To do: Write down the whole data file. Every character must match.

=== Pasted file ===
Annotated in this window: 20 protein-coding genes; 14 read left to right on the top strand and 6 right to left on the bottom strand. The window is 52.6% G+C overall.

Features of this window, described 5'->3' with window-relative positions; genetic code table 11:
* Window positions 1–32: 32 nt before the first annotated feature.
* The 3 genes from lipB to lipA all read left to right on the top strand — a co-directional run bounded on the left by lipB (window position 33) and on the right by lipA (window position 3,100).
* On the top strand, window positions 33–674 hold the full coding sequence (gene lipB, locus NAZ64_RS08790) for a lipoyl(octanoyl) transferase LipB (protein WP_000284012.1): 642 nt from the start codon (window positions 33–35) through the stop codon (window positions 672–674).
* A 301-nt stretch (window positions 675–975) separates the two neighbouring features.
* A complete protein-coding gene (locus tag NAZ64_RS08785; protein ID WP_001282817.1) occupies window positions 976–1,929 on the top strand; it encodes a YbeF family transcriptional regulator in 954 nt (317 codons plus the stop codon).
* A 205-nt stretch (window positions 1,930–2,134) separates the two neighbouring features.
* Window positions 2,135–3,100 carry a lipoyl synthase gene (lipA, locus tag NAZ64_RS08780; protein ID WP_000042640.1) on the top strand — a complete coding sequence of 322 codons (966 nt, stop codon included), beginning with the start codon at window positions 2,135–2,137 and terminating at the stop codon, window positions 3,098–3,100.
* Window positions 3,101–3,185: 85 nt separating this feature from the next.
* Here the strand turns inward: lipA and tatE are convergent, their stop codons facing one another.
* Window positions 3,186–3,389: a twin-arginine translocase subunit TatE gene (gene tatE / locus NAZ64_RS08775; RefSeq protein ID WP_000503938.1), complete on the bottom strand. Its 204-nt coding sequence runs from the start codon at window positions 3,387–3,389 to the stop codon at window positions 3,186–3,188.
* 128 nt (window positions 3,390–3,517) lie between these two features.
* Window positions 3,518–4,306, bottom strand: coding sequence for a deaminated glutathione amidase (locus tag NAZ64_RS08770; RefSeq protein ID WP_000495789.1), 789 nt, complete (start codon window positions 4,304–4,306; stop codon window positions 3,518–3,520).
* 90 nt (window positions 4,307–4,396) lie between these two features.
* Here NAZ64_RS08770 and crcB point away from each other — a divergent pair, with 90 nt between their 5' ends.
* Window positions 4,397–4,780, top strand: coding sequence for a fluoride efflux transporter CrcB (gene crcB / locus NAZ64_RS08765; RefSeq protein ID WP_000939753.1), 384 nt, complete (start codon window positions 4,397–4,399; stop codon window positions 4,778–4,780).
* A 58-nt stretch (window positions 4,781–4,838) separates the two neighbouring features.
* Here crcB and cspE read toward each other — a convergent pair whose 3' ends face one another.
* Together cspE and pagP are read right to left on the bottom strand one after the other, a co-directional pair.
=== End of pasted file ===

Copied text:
Annotated in this window: 20 protein-coding genes; 14 read left to right on the top strand and 6 right to left on the bottom strand. The window is 52.6% G+C overall.

Features of this window, described 5'->3' with window-relative positions; genetic code table 11:
* Window positions 1–32: 32 nt before the first annotated feature.
* The 3 genes from lipB to lipA all read left to right on the top strand — a co-directional run bounded on the left by lipB (window position 33) and on the right by lipA (window position 3,100).
* On the top strand, window positions 33–674 hold the full coding sequence (gene lipB, locus NAZ64_RS08790) for a lipoyl(octanoyl) transferase LipB (protein WP_000284012.1): 642 nt from the start codon (window positions 33–35) through the stop codon (window positions 672–674).
* A 301-nt stretch (window positions 675–975) separates the two neighbouring features.
* A complete protein-coding gene (locus tag NAZ64_RS08785; protein ID WP_001282817.1) occupies window positions 976–1,929 on the top strand; it encodes a YbeF family transcriptional regulator in 954 nt (317 codons plus the stop codon).
* A 205-nt stretch (window positions 1,930–2,134) separates the two neighbouring features.
* Window positions 2,135–3,100 carry a lipoyl synthase gene (lipA, locus tag NAZ64_RS08780; protein ID WP_000042640.1) on the top strand — a complete coding sequence of 322 codons (966 nt, stop codon included), beginning with the start codon at window positions 2,135–2,137 and terminating at the stop codon, window positions 3,098–3,100.
* Window positions 3,101–3,185: 85 nt separating this feature from the next.
* Here the strand turns inward: lipA and tatE are convergent, their stop codons facing one another.
* Window positions 3,186–3,389: a twin-arginine translocase subunit TatE gene (gene tatE / locus NAZ64_RS08775; RefSeq protein ID WP_000503938.1), complete on the bottom strand. Its 204-nt coding sequence runs from the start codon at window positions 3,387–3,389 to the stop codon at window positions 3,186–3,188.
* 128 nt (window positions 3,390–3,517) lie between these two features.
* Window positions 3,518–4,306, bottom strand: coding sequence for a deaminated glutathione amidase (locus tag NAZ64_RS08770; RefSeq protein ID WP_000495789.1), 789 nt, complete (start codon window positions 4,304–4,306; stop codon window positions 3,518–3,520).
* 90 nt (window positions 4,307–4,396) lie between these two features.
* Here NAZ64_RS08770 and crcB point away from each other — a divergent pair, with 90 nt between their 5' ends.
* Window positions 4,397–4,780, top strand: coding sequence for a fluoride efflux transporter CrcB (gene crcB / locus NAZ64_RS08765; RefSeq protein ID WP_000939753.1), 384 nt, complete (start codon window positions 4,397–4,399; stop codon window positions 4,778–4,780).
* A 58-nt stretch (window positions 4,781–4,838) separates the two neighbouring features.
* Here crcB and cspE read toward each other — a convergent pair whose 3' ends face one another.
* Together cspE and pagP are read right to left on the bottom strand one after the other, a co-directional pair.